There’s no surprise that being married to a philosopher and growing up the daughter of political refugees would have its theoretical impact. Using these experiences, Alina Simone is a musical muse who creates captivating melodies that traverses countries and make hearts beat.
She was born in Kharkov, Ukraine and grew up in Boston.
Now living in Brooklyn, her second original full-length album entitled Make Your Own Danger shows her gasping and grasping for her lost culture and heritage in a society much displaced from her culture and for that matter, reality.
She’s serene, wonderfully haunting and lures you in like a mythical siren full of meandering mystery, withering whispers, and soothing screams.
Setting herself apart from the standard indie singer songwriter, Alina retains the cosmic power of her music through soul-wrenching mishmashes of flute and horns, and blood binding animalistic auditory eminences. And all the while, she throws out lines like “I want to feel love/Get caught in the echo chamber/I want to get crushed in the beautiful machine.” This is exactly what her music does—it pulls you in, almost brilliantly crushing your ears, soul, and mentality and then spits you out in a frenzy to make you think that you’ve never heard anything like that before.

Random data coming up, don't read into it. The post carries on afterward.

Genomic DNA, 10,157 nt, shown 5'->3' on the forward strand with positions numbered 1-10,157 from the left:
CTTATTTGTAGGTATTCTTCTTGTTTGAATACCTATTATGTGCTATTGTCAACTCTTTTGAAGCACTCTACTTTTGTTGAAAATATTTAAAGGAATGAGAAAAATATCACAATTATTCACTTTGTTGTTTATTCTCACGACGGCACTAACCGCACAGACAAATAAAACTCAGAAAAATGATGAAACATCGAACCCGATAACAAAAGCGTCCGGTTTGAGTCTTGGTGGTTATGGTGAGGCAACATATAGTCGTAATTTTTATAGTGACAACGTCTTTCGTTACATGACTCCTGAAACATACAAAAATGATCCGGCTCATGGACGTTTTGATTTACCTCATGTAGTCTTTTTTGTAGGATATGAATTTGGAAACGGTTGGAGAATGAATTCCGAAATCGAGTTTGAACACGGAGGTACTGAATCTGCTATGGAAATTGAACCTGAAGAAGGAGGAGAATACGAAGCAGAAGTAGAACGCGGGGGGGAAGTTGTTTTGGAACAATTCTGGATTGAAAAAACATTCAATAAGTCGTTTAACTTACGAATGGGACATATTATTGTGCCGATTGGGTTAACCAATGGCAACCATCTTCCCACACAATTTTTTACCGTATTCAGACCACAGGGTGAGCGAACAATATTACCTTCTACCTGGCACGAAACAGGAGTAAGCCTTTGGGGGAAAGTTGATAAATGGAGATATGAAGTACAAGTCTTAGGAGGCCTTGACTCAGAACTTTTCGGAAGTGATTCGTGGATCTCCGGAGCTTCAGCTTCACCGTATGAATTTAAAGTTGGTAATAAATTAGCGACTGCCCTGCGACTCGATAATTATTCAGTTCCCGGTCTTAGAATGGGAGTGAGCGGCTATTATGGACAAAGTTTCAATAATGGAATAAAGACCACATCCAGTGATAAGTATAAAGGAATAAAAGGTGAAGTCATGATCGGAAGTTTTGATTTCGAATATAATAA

Resembling the impressive voices of PJ Harvey and Cat Power, her music retains a certain obscurity and harshly protracted appeal that contributes to its charm. The songs transcend the boundaries of language and comfort, leaving you with an out of body and mind experience.
For Alina, the creative process of putting together an album goes far beyond translating emotions into words. She’s an artist resurrecting what is lost, and reassembling what is broken. For this wailing songstress, it’s about exceeding the very depths of human familiarity to create something unheard of, something unthinkable, and even something thought impossible.
Along with her album, she released a satirical book of essays called You Must Go Within. Much like her album, the memoir documents her personal and creative passage to discovery, enlightenment, and distress. In the book, you wander the streets with a young Alina in St. Petersburg who is searching for answers to life’s “big questions,” and ironically finding them amongst killers, strippers, “Punk Monks”, and yes, Harry Potter.
Beautifully random, the book is a genuine tale of her life that has been both plagued and inspired by the universe, and if full of chance experiences.
Alina Simone, in her album and book, is bearing her soul to the world, openly and honestly.